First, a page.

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Only twenty-seven percent complete a bachelor’s degree in four years – half the national average.
Twenty-seven percent come from households making $20,000 a year or less.
First-generation students often don’t know how the college application process works, how much time they have, or how to search for colleges.
First-gen students may be close to their parents, but in this area they can’t look to their parents for advice. These students desperately need mentors as well as money.
Many first-gen students feel out of place on college campuses – like everyone else knows what’s going on except them.
We coach, tutor, pray for, and encourage these students, and we provide scholarships to help with tuition, room and board, and other needs. And much of the money for these scholarships comes from our Giving Tuesday fundraising efforts.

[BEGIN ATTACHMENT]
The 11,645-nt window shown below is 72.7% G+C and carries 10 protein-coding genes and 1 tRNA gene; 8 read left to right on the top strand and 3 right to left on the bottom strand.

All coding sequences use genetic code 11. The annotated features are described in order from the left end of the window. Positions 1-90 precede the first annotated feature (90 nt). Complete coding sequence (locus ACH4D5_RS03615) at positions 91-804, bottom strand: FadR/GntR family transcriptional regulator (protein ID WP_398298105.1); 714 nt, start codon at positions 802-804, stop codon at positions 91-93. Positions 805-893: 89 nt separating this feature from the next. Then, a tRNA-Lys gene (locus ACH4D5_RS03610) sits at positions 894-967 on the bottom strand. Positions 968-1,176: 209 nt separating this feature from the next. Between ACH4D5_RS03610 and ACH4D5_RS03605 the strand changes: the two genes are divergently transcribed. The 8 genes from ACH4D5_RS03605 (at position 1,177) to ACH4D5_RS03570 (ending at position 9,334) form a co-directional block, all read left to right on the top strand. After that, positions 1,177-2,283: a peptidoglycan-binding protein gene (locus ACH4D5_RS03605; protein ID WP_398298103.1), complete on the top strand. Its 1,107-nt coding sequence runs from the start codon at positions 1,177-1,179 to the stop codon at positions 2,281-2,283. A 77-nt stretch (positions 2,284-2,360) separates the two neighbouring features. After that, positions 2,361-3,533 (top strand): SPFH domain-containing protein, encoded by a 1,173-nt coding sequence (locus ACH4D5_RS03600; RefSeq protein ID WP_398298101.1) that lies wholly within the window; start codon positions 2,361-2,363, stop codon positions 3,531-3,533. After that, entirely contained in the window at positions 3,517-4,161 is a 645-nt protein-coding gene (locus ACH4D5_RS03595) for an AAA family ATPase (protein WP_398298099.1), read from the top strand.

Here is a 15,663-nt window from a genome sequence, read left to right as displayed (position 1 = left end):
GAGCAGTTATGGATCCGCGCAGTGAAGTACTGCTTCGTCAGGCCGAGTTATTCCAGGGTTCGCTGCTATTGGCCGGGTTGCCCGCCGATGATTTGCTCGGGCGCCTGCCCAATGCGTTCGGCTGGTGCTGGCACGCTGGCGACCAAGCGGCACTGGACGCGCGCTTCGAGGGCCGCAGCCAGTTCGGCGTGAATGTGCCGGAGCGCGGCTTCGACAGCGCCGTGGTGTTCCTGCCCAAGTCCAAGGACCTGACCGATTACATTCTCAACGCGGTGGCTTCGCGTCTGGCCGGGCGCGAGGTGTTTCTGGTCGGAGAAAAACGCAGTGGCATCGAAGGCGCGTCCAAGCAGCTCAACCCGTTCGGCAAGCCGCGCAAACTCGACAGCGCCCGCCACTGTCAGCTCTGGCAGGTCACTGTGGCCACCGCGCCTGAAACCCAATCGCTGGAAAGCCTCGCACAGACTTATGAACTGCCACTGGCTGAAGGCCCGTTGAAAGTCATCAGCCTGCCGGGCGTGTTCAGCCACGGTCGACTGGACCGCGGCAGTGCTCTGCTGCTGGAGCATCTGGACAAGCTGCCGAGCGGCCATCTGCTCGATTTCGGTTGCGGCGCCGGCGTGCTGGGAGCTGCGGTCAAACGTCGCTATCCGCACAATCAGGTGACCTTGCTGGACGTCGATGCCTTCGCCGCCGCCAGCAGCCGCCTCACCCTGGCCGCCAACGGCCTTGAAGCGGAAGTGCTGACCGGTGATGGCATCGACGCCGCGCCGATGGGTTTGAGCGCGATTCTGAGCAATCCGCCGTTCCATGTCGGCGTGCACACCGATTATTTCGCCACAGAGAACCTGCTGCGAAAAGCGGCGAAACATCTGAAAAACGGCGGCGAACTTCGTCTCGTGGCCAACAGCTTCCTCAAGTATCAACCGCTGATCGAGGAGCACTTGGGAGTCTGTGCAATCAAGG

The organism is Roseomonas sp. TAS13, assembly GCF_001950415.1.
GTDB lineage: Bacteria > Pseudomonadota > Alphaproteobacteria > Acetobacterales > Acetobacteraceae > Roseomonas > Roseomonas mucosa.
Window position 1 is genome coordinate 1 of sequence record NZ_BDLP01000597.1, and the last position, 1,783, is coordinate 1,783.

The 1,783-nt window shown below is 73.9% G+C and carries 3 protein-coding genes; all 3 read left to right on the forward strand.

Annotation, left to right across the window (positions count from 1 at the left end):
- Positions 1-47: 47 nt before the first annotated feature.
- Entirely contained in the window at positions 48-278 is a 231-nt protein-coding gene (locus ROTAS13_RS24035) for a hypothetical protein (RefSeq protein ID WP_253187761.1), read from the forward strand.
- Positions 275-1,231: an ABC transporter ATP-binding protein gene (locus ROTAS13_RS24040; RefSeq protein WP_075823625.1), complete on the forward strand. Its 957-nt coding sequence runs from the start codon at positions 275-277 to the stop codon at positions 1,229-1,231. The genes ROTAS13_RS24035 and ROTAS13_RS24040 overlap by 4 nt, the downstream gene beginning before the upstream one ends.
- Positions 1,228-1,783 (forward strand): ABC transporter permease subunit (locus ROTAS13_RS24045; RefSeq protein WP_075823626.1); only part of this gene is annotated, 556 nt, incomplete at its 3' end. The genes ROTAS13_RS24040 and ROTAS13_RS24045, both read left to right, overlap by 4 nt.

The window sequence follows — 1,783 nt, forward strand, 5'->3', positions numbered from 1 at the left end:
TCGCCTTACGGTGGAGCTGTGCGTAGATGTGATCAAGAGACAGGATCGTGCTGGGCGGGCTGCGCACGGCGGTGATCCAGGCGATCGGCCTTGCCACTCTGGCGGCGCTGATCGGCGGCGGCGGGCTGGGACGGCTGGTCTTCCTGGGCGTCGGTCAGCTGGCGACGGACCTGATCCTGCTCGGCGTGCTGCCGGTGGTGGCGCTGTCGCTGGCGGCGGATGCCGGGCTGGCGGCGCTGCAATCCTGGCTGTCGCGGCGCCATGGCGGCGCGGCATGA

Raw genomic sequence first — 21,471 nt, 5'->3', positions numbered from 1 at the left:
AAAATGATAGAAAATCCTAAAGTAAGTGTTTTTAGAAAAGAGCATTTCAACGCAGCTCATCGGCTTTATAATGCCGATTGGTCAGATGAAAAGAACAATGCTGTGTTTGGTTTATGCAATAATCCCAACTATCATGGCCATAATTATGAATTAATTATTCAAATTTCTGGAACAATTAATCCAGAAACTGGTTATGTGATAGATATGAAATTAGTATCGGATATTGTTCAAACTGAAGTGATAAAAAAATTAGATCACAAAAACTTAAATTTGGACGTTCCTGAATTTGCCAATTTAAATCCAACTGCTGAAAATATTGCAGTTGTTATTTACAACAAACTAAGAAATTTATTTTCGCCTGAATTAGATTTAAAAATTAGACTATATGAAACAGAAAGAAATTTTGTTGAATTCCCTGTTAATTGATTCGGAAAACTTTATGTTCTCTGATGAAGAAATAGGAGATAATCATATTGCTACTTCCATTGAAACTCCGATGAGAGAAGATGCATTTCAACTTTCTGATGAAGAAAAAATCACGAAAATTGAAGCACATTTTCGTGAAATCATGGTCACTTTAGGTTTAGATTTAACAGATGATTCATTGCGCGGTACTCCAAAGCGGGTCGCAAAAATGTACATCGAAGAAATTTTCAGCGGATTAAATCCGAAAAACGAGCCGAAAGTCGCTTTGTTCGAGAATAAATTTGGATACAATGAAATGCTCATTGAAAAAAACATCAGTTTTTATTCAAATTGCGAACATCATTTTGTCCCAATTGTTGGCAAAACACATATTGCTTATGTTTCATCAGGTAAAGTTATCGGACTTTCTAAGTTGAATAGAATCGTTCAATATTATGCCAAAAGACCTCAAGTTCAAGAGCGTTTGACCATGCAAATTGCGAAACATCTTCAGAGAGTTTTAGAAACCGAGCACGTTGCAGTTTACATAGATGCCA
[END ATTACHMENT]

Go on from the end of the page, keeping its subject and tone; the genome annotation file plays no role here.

“I am passionate about mentoring and supporting first-gen, because I was a first-gen student. If a student has the potential to succeed in college, I want to assist them and encourage them to attend college. I want to ensure they have tools and resources to be successful. I had a supportive family, but they did not understand the process and did not know how to assist me. I had to figure it out as I went. Not knowing the process or having the resources complicated things for me and made it more difficult than it was for the students who had parents that understood the process and had the resources.” – Kelly Estes, Director of Academic Support and Disability Services